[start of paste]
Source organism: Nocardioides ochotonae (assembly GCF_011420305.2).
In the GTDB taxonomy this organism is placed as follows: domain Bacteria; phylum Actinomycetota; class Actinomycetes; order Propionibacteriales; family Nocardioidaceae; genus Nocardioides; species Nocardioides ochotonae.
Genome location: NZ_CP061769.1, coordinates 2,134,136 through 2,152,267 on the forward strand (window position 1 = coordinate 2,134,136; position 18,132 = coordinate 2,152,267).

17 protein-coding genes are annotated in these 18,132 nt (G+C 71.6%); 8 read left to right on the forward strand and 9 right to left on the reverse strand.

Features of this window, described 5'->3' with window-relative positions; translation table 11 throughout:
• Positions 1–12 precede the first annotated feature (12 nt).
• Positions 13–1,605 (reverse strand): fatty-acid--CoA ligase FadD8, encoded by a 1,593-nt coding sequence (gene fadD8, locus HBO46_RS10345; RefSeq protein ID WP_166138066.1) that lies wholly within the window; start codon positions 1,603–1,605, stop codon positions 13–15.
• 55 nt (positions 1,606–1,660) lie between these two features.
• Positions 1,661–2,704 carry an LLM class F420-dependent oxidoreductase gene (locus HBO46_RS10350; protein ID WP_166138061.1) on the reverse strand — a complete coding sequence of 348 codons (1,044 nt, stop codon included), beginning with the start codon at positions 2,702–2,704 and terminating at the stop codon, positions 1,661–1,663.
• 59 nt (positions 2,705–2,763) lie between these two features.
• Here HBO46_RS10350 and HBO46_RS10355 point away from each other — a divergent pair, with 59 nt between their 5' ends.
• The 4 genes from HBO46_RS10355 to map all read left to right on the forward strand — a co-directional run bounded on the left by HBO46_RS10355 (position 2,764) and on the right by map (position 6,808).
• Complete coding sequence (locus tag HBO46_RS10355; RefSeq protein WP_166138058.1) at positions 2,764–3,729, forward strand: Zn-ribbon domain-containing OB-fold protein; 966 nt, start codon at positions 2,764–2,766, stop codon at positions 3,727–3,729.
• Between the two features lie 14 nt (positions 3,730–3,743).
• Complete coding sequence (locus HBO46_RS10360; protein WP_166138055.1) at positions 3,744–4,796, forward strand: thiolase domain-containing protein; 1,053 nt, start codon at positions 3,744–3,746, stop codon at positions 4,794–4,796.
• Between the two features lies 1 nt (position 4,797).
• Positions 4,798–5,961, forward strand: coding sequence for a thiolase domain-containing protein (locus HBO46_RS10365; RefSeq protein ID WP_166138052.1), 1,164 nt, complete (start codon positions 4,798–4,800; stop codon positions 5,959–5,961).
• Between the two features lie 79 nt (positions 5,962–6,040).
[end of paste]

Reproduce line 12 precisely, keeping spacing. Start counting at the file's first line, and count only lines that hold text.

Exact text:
• The 4 genes from HBO46_RS10355 to map all read left to right on the forward strand — a co-directional run bounded on the left by HBO46_RS10355 (position 2,764) and on the right by map (position 6,808).